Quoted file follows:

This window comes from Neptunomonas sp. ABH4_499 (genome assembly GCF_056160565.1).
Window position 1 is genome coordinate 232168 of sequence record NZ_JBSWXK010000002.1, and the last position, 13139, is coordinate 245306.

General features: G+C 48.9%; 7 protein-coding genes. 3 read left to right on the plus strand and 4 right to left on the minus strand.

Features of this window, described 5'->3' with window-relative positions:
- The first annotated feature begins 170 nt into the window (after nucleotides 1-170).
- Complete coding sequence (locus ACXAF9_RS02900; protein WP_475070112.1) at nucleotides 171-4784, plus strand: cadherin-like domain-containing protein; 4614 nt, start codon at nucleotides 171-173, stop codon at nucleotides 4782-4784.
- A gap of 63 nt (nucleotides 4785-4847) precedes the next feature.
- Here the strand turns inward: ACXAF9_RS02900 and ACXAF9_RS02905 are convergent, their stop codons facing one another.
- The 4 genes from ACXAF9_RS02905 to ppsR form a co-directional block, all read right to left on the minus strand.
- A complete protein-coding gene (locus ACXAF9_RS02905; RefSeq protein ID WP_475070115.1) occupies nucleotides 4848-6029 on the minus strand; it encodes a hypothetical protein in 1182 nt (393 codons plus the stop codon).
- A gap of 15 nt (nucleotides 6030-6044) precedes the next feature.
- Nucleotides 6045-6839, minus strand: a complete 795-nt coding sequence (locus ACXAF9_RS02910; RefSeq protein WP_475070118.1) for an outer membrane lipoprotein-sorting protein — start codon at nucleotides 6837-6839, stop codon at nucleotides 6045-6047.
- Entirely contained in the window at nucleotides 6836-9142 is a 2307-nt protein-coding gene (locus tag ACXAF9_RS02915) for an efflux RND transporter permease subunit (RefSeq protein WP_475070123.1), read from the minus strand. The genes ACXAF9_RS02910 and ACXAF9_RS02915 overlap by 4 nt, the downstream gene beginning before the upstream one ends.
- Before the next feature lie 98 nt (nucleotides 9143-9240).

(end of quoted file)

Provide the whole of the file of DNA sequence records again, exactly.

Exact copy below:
This window comes from Neptunomonas sp. ABH4_499 (genome assembly GCF_056160565.1).
Window position 1 is genome coordinate 232168 of sequence record NZ_JBSWXK010000002.1, and the last position, 13139, is coordinate 245306.

General features: G+C 48.9%; 7 protein-coding genes. 3 read left to right on the plus strand and 4 right to left on the minus strand.

Features of this window, described 5'->3' with window-relative positions:
- The first annotated feature begins 170 nt into the window (after nucleotides 1-170).
- Complete coding sequence (locus ACXAF9_RS02900; protein WP_475070112.1) at nucleotides 171-4784, plus strand: cadherin-like domain-containing protein; 4614 nt, start codon at nucleotides 171-173, stop codon at nucleotides 4782-4784.
- A gap of 63 nt (nucleotides 4785-4847) precedes the next feature.
- Here the strand turns inward: ACXAF9_RS02900 and ACXAF9_RS02905 are convergent, their stop codons facing one another.
- The 4 genes from ACXAF9_RS02905 to ppsR form a co-directional block, all read right to left on the minus strand.
- A complete protein-coding gene (locus ACXAF9_RS02905; RefSeq protein ID WP_475070115.1) occupies nucleotides 4848-6029 on the minus strand; it encodes a hypothetical protein in 1182 nt (393 codons plus the stop codon).
- A gap of 15 nt (nucleotides 6030-6044) precedes the next feature.
- Nucleotides 6045-6839, minus strand: a complete 795-nt coding sequence (locus ACXAF9_RS02910; RefSeq protein WP_475070118.1) for an outer membrane lipoprotein-sorting protein — start codon at nucleotides 6837-6839, stop codon at nucleotides 6045-6047.
- Entirely contained in the window at nucleotides 6836-9142 is a 2307-nt protein-coding gene (locus tag ACXAF9_RS02915) for an efflux RND transporter permease subunit (RefSeq protein WP_475070123.1), read from the minus strand. The genes ACXAF9_RS02910 and ACXAF9_RS02915 overlap by 4 nt, the downstream gene beginning before the upstream one ends.
- Before the next feature lie 98 nt (nucleotides 9143-9240).